Michael P. O’Shaughnessy

Archie Bronson Outfit

In 2006, the sophomore outing by the Archie Bronson Outfit enchanted a sizable fanbase and a host of tastemakers by doing the unthinkable: writing sexy, angular, and intensely ferocious songs. But go ahead and skim the gushing reviews and passionate acclaim for Derdang Derdang. There’s no definitive logic, truth or depth exposed or uncovered within the discourse (if you could even call it that). The album rocked—that’s it.

So here we are four years later and, as it should be, the band has gained a degree of mystique by its absence and purposeful underexposure. With the exception of some big festival dates and the announcement that one former half of the DFA, Tim Goldsworthy, would be taking a seat at the production helm for album number three, that was four years of absolutely nothing. Until now, with the record arriving like some tacky wrapped message from Gilligan’s island. Unfortunately, the album art serves as the perfect wrapping paper for the thoughtless, over-produced (and predictable) 10-song debacle.

If that sounds harsh, and perhaps a bit obtuse, then you obviously haven’t made it pass the 20-second mark of opener “Magnetic Warrior,” whose fuzzbox distortion remains a constant for the entire album. “Hoola,” a lame attempt at a dance number, successfully aids the listener in identifying the culprit of this disappointing dud: unchecked “dream team” studio pairing driven by the same pathos that makes Rick Rubin consider releasing a boxset of his pet goat covering the Righteous Brothers. Skip this one, and hope that a lesson was learned.
Phil Goldberg

The Internal Tulips
Mislead Into a Field By a Deformed Dear
Planet Mu

Let’s get this out of the way: the Internal Tulips’ debut, Mislead Into a Field By a Deformed Dear is beautiful. It’s an experimental album, sure But like with, say, the Books, that experimentation always leads to stunning music before impenetrability. Every song is mangled in error-message glitch, dripping with amniotic fluid and emblazoned with creaky psych folk, but only in the prettiest way possible.

Mislead is a deliberately paced record. Everything moves markedly slow, which in a way distances itself from the relatively fast-paced operandi of the ’60s psych and tech-house prog from which they take most influence. The record seems unearthed, excavated from the soil, drudging along still half-asleep. While recalling Kid A, it is one of the most intimate albums I’ve heard in a while. Live instrumentation (check the swooning violin curl on “Parasol”) and electronic blips synthesize into a singular, distraught feeling. It’s warm, but not comfortable.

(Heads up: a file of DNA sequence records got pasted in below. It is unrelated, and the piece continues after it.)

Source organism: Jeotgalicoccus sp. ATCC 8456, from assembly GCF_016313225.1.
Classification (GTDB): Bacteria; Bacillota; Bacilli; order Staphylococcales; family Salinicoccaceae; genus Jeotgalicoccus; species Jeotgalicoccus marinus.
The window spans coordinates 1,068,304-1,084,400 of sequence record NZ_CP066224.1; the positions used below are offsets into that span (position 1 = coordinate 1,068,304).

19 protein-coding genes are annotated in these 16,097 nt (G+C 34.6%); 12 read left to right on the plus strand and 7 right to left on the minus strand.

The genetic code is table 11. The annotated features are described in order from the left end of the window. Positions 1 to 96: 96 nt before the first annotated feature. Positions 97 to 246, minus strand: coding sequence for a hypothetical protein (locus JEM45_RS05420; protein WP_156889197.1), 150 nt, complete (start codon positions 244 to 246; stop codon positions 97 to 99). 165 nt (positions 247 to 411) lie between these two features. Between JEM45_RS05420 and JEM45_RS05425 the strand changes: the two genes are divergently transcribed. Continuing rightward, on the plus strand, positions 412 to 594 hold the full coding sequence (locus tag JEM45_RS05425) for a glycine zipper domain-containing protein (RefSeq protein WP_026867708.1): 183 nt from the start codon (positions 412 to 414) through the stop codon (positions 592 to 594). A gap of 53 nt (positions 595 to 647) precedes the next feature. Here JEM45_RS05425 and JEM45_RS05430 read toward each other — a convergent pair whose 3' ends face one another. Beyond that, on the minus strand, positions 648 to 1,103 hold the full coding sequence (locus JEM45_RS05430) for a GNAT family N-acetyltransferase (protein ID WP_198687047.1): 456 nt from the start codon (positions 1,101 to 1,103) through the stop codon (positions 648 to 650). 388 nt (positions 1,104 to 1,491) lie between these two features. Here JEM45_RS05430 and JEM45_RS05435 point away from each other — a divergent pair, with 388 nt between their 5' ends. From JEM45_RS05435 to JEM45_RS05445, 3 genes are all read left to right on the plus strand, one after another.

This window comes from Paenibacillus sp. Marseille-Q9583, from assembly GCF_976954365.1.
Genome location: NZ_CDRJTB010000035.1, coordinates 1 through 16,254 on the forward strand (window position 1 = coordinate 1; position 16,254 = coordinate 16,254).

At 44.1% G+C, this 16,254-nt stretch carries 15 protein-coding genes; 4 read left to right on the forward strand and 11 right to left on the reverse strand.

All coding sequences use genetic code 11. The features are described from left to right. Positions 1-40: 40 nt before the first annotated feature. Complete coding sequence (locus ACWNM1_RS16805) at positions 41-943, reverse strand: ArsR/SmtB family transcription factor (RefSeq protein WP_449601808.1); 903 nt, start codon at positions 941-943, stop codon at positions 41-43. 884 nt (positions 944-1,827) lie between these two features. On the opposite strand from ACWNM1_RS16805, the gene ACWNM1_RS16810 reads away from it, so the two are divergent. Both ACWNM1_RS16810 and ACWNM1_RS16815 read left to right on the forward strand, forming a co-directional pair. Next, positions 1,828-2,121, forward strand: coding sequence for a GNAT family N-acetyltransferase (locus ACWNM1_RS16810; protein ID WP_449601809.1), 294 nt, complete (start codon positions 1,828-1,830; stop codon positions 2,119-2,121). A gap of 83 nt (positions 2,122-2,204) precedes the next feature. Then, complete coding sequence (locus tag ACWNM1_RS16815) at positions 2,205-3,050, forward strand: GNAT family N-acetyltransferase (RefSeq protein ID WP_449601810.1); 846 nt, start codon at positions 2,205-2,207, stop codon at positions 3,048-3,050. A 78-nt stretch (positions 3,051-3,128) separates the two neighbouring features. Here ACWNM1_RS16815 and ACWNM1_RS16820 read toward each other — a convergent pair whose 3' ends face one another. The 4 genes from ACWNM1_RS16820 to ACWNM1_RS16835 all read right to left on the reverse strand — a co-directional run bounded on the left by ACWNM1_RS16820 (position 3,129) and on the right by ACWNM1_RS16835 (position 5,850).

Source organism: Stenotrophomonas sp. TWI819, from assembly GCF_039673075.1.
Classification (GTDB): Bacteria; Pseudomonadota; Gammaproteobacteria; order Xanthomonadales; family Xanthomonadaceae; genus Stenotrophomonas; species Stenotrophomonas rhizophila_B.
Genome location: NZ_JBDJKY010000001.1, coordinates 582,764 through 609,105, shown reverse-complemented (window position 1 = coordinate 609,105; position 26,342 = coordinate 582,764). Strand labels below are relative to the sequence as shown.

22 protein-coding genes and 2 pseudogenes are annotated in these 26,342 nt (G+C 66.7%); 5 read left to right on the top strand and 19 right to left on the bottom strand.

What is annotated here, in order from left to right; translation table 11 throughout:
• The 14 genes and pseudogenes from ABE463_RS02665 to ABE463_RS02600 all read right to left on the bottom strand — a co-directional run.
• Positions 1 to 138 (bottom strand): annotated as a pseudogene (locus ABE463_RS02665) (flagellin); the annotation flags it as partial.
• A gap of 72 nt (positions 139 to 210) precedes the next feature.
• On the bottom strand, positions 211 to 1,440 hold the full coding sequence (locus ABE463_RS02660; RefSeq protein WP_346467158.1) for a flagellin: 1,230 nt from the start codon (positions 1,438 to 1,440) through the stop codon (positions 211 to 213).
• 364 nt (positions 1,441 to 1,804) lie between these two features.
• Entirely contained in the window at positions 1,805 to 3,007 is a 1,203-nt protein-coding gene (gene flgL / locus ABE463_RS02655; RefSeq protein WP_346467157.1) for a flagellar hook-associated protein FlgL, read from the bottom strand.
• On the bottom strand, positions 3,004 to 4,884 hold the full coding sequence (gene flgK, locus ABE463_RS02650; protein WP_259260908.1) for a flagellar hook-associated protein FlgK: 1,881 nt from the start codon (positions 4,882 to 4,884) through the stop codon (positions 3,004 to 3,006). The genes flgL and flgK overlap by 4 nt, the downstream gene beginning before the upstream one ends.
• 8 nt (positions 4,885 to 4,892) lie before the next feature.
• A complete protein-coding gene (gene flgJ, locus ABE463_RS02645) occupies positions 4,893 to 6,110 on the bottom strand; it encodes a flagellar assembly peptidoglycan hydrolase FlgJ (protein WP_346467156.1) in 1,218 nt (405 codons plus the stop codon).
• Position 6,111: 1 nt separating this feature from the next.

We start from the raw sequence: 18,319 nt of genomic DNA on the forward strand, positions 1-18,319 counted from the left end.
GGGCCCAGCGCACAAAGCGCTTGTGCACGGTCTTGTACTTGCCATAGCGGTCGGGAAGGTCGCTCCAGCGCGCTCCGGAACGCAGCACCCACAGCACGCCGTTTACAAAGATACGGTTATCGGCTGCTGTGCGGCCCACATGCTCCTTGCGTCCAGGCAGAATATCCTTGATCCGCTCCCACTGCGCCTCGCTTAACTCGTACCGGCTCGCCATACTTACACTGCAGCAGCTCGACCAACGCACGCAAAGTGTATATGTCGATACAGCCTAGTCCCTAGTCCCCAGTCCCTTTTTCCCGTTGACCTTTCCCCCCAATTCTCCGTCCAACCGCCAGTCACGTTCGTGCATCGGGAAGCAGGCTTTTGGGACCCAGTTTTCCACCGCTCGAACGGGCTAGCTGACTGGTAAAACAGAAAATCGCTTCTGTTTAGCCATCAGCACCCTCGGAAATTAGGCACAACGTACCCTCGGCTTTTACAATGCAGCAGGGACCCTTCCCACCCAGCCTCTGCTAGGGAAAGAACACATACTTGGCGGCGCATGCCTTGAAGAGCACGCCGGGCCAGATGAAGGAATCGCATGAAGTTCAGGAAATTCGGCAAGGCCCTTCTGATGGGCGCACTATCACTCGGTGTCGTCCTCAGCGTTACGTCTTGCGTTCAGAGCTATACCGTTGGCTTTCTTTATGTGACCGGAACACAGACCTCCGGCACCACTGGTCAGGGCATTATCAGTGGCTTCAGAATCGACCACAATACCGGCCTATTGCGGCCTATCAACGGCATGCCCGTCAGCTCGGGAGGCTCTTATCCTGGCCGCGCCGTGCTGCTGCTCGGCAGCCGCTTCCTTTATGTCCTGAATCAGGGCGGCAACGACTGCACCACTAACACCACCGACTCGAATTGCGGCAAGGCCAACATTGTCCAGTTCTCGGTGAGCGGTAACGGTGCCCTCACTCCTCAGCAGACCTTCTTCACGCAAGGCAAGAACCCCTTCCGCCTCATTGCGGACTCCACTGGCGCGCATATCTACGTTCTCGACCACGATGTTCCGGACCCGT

Mislead might come off a little boring at first, but honestly, it doesn’t take much patience before it begins to reveal itself. What you’re left with is an album that’s beautiful, haunting, and remarkably original—like a natural evolution to what the Olivia Tremor Control started. Keep these guys on your radar.
Luke Winkie

Eddy Current Suppression Ring
Rush to Relax

Drawing from many strains in the post-punk gene pool—the angularity of Gang of Four, the spit-shined pop of the Clean, and the slapdash irreverence of the Shimmy Disc catalog, among others—Eddy Current Suppression Ring hatched a fittingly frenetic offspring with their second album, Primary Colours, in 2008. In what would seem to be an effort to capture their best off-the-cuff inclinations, they recorded its follow-up in one six-hour stretch. They must have successfully tapped those synapses because Rush to Relax is every bit its predecessor’s equal, full of jagged glimpses into the band’s collective being.

Appropriately for its title, the opening “Anxiety” is full of fits that stop and start, lending a herky-jerkiness that continuously keeps the listener off-balance. That, of course, is a good thing in this context, as part of ECSR’s appeal is the bumpy ride. On the six-minute “Tuning Out,” a similar effect is achieved by butting simplistic (but catchy) lyrics up against some high-strung guitar work and suitably throbbing bass, then stretching it out for maximum opaqueness. On the other end of the spectrum, “Walked Into a Corner,” even at just under a minute, is one of the best of the bunch. It’s brisk and blunt, sung-spoken commentary against a punkish bashing. Top honors, though, go to “Second Guessing,” which adds keys to the proceedings and just a tad more sophistication as the song melts into a moody psych diatribe. It may be natural selection, but ECSR proves that sometimes all it takes are some good instincts and the wherewithal to use them.
Stephen Slaybaugh

MP3: “Anxiety”